Charles Strauss: I think this is going to be developing over time. If you look at Unilever today, I'm talking about the U.S. business, 95% of our media dollars are still spent in broad reach approaches -- whether it's network, cable, print advertising and the like -- and only 5% on the Internet. Obviously this will change. . . . When I'm talking about mass-marketing techniques and broadcast models, I'm saying as it's known today. We're already seeing changes in broadcast media. The development of cable over the past decade has made enormous changes in viewing audiences and marketing approaches by companies like our own. So I think what you're going to find is that [with] mass marketing -- we won't be talking about mass audiences anymore. We'll be talking about more individualized audiences.

AA: But that doesn't necessarily mean a wholesale plunge into the Internet or other targeted vehicles?

Mr. Strauss: No. When you look at the convergence of media -- with AOL and HBO, the work that NBC is doing -- they get it. They're rapidly changing their approaches.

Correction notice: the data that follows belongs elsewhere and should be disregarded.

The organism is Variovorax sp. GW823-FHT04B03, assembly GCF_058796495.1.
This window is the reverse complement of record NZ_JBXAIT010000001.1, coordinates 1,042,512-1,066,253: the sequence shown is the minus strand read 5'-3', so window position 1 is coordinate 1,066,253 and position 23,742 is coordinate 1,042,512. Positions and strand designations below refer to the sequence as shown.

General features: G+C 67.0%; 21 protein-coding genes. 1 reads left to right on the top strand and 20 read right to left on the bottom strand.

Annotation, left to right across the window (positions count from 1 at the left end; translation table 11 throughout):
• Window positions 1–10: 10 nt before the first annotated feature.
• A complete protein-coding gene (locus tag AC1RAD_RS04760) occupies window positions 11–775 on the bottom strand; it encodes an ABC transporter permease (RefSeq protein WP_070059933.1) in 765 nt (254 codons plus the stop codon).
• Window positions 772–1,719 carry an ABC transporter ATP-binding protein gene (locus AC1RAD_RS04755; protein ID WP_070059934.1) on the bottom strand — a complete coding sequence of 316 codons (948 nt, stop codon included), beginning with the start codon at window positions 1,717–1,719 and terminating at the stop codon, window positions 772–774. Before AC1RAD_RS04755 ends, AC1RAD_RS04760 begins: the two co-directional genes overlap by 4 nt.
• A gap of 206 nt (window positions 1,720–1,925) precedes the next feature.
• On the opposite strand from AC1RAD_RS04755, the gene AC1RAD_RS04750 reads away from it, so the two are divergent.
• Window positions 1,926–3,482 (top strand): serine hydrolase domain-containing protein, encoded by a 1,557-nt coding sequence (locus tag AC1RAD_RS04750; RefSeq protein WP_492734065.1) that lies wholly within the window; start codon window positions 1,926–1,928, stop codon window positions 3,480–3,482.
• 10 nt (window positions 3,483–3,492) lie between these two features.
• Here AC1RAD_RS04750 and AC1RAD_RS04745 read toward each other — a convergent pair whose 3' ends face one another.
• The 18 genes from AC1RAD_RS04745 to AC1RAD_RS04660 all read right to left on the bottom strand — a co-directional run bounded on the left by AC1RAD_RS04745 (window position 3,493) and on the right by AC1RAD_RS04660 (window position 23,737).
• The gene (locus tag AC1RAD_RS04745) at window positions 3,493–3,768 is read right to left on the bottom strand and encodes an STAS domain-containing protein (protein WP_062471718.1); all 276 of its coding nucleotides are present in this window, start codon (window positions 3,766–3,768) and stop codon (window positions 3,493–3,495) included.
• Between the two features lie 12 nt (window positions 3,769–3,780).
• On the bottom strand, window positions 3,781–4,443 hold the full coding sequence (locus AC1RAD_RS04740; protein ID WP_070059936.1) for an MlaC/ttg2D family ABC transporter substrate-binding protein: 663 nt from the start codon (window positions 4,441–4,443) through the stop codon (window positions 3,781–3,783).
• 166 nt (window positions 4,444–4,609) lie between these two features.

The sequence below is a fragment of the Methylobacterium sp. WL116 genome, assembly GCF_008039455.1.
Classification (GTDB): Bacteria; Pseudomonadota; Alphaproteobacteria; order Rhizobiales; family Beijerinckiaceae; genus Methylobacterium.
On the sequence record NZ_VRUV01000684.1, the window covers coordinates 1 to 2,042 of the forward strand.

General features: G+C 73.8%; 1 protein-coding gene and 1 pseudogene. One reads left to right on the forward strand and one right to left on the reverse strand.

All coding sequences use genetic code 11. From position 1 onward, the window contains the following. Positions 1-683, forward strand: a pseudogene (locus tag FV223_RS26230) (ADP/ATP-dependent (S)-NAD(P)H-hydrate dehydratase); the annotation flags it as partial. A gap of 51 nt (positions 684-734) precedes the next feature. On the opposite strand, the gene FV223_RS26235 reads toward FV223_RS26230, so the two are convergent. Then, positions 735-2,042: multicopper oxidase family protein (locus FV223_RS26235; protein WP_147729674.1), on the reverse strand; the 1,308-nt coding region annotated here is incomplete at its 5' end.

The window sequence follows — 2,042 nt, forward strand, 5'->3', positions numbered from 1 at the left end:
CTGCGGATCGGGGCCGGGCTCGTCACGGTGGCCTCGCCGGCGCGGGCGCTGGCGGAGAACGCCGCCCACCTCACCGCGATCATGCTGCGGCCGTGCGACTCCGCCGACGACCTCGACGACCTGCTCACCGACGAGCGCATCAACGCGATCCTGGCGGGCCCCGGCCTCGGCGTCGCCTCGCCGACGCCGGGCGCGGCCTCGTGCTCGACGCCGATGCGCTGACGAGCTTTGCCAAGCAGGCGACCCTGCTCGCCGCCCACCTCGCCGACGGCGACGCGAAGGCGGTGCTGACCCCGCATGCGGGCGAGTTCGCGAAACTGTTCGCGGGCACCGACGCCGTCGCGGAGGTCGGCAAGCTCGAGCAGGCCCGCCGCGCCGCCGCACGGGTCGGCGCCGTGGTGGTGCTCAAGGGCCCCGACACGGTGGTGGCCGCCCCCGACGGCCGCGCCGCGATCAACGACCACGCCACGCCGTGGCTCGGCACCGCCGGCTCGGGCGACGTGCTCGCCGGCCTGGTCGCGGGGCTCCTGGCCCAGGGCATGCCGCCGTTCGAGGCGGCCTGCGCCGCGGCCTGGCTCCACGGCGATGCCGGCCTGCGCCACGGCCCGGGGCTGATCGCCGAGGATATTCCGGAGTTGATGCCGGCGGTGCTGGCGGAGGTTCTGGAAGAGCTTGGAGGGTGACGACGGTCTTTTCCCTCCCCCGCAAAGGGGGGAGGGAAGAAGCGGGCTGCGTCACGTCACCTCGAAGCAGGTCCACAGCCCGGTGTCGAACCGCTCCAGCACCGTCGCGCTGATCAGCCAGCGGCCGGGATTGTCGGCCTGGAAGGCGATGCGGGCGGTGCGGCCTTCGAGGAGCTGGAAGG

AA: How important is customer relationship management for you in the near and long term?

Mr. Strauss: I think it's very important, and we're putting a lot of emphasis on that. . . . We know how important to the top and bottom line the relationships [are that] we have for our best brands with their most loyal brand users. The loyal Dove consumer is very valuable to us. So investing in building, more broadly and deeply, CRM capability is . . . a fast payback investment. And we've learned that from a number of pilots we've done on brands like Dove and Lipton and others. As media . . . become less efficient, less effective, we will put more money into CRM. It just makes good business sense to do that.

AA: CRM is often used in categories where the lifetime consumer relationship is perceived as higher value, because they're higher-ticket items -- things like automobiles or financial services. Why is it starting to make sense now for CRM to be applied to consumer package goods? Is it because of the economics of the Internet and targeting becoming less expensive, or media becoming more expensive?